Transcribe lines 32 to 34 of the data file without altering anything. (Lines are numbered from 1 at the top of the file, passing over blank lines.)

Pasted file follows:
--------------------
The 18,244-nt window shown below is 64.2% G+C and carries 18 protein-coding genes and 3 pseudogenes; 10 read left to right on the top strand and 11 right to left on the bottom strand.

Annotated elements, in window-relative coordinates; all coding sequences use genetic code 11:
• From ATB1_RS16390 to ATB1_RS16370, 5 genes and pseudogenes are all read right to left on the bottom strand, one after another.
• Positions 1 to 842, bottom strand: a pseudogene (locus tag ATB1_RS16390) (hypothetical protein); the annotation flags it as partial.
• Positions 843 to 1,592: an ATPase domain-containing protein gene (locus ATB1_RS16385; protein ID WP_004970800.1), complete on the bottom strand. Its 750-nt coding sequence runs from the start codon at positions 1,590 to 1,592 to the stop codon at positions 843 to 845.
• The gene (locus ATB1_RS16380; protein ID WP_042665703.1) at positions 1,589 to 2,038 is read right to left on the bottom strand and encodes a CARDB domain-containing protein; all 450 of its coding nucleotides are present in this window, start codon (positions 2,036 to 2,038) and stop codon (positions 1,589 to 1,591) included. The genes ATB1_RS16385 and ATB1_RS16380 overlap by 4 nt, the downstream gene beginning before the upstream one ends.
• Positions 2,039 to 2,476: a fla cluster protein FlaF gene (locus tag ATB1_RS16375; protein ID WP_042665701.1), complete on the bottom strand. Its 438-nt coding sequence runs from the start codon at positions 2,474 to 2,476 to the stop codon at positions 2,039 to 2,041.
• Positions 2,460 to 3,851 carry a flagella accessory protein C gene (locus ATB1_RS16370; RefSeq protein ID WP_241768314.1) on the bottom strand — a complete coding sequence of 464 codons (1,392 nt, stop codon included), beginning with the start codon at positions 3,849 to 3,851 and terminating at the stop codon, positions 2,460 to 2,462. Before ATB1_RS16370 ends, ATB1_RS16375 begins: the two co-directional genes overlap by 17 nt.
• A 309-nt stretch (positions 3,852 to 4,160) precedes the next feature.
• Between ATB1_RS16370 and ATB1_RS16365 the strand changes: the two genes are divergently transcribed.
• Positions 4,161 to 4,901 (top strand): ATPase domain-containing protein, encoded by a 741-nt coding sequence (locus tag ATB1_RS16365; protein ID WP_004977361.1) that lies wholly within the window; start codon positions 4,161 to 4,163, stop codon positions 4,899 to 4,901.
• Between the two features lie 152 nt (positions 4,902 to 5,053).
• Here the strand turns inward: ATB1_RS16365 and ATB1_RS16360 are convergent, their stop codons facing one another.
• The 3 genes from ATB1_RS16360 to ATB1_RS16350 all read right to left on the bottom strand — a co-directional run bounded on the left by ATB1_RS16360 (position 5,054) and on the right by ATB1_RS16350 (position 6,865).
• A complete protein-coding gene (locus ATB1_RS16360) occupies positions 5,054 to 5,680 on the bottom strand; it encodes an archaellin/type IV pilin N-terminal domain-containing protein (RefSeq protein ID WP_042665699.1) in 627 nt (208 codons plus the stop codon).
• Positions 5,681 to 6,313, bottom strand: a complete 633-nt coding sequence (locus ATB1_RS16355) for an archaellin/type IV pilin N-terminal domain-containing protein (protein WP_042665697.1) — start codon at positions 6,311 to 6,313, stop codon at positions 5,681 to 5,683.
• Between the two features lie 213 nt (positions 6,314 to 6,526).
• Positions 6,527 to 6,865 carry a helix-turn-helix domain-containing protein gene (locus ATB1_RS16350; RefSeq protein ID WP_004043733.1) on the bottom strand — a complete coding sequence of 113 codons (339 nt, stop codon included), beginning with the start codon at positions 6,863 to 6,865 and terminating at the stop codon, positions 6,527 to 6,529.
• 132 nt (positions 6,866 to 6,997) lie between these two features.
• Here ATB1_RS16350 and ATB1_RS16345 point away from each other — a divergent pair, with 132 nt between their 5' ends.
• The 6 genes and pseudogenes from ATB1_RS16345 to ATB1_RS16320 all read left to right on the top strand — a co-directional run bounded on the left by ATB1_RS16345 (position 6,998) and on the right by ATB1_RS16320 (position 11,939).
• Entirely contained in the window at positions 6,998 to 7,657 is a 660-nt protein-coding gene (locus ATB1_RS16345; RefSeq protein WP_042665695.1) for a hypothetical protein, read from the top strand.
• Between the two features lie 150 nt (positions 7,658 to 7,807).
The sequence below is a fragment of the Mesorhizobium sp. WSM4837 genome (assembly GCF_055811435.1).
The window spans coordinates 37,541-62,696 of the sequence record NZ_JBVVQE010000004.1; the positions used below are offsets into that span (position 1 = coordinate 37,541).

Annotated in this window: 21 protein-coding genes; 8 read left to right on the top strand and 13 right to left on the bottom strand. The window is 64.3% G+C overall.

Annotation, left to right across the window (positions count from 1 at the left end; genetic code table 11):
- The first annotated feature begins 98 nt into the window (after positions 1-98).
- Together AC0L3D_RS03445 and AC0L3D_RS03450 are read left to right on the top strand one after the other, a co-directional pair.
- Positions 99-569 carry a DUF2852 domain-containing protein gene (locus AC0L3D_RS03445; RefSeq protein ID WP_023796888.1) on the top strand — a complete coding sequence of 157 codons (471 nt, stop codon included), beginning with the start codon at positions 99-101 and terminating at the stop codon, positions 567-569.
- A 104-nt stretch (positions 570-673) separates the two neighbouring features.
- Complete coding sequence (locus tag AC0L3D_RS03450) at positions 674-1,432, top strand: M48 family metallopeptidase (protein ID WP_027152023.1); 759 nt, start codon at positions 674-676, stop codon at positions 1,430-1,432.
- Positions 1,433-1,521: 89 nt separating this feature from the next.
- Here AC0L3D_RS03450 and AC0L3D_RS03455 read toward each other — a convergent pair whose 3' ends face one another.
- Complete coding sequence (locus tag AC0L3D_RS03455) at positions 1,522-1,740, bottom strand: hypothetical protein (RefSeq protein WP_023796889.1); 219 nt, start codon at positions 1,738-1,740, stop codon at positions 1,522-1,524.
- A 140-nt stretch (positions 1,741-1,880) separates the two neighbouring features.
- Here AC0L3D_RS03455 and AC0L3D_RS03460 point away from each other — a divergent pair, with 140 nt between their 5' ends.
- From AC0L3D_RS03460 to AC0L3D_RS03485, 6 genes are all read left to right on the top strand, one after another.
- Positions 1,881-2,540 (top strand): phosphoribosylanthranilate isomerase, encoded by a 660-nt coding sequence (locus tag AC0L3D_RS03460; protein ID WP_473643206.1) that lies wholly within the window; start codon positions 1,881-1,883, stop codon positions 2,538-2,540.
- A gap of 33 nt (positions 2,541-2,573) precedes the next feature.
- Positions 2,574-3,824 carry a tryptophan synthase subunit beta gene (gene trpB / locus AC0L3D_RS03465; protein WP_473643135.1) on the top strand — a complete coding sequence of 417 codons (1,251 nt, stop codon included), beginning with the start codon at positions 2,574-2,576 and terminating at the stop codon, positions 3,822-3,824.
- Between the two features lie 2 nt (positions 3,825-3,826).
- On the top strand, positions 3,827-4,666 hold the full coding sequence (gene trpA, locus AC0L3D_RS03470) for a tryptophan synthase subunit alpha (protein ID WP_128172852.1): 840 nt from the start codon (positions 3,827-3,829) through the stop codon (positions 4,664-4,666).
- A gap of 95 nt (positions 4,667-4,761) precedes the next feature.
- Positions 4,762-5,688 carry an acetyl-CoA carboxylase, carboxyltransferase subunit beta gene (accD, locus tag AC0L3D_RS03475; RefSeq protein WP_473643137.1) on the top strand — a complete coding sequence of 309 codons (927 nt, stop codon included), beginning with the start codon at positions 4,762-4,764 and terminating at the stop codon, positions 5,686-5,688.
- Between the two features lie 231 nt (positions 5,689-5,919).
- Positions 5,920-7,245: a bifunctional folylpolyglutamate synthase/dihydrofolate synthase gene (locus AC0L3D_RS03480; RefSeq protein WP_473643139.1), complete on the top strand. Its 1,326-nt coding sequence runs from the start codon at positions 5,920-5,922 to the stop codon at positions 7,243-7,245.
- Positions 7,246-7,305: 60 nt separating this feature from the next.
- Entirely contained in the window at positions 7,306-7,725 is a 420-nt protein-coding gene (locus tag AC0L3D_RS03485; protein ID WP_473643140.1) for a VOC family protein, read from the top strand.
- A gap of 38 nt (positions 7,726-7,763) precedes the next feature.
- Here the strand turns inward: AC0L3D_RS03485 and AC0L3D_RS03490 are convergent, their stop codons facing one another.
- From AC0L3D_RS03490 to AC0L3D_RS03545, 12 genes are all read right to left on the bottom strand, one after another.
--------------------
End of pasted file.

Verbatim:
- Complete coding sequence (locus tag AC0L3D_RS03450) at positions 674-1,432, top strand: M48 family metallopeptidase (protein ID WP_027152023.1); 759 nt, start codon at positions 674-676, stop codon at positions 1,430-1,432.
- Positions 1,433-1,521: 89 nt separating this feature from the next.
- Here AC0L3D_RS03450 and AC0L3D_RS03455 read toward each other — a convergent pair whose 3' ends face one another.